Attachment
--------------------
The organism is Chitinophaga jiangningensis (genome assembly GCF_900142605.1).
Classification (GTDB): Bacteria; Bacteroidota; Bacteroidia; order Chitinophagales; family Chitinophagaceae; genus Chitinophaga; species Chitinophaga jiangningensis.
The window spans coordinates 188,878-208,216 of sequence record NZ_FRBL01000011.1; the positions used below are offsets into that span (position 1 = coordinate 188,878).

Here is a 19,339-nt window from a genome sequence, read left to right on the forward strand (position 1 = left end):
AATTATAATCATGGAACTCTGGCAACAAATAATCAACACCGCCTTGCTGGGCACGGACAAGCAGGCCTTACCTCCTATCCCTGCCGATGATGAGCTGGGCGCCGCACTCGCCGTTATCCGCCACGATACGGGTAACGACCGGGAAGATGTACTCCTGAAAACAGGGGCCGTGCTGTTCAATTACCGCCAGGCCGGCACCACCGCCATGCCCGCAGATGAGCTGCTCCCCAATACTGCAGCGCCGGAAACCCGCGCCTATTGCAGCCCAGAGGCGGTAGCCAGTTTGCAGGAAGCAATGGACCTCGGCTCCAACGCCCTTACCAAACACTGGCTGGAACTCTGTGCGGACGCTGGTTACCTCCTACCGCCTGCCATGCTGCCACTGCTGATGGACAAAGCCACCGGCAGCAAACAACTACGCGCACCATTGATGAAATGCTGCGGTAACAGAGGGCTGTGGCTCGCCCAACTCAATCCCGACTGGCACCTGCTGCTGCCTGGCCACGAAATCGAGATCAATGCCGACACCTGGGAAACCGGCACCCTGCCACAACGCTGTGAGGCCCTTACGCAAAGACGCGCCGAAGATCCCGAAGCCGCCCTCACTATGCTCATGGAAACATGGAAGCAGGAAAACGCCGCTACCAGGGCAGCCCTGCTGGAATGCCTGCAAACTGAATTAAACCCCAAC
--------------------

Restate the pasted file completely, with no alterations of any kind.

The organism is Chitinophaga jiangningensis (genome assembly GCF_900142605.1).
Classification (GTDB): Bacteria; Bacteroidota; Bacteroidia; order Chitinophagales; family Chitinophagaceae; genus Chitinophaga; species Chitinophaga jiangningensis.
The window spans coordinates 188,878-208,216 of sequence record NZ_FRBL01000011.1; the positions used below are offsets into that span (position 1 = coordinate 188,878).

Here is a 19,339-nt window from a genome sequence, read left to right on the forward strand (position 1 = left end):
AATTATAATCATGGAACTCTGGCAACAAATAATCAACACCGCCTTGCTGGGCACGGACAAGCAGGCCTTACCTCCTATCCCTGCCGATGATGAGCTGGGCGCCGCACTCGCCGTTATCCGCCACGATACGGGTAACGACCGGGAAGATGTACTCCTGAAAACAGGGGCCGTGCTGTTCAATTACCGCCAGGCCGGCACCACCGCCATGCCCGCAGATGAGCTGCTCCCCAATACTGCAGCGCCGGAAACCCGCGCCTATTGCAGCCCAGAGGCGGTAGCCAGTTTGCAGGAAGCAATGGACCTCGGCTCCAACGCCCTTACCAAACACTGGCTGGAACTCTGTGCGGACGCTGGTTACCTCCTACCGCCTGCCATGCTGCCACTGCTGATGGACAAAGCCACCGGCAGCAAACAACTACGCGCACCATTGATGAAATGCTGCGGTAACAGAGGGCTGTGGCTCGCCCAACTCAATCCCGACTGGCACCTGCTGCTGCCTGGCCACGAAATCGAGATCAATGCCGACACCTGGGAAACCGGCACCCTGCCACAACGCTGTGAGGCCCTTACGCAAAGACGCGCCGAAGATCCCGAAGCCGCCCTCACTATGCTCATGGAAACATGGAAGCAGGAAAACGCCGCTACCAGGGCAGCCCTGCTGGAATGCCTGCAAACTGAATTAAACCCCAAC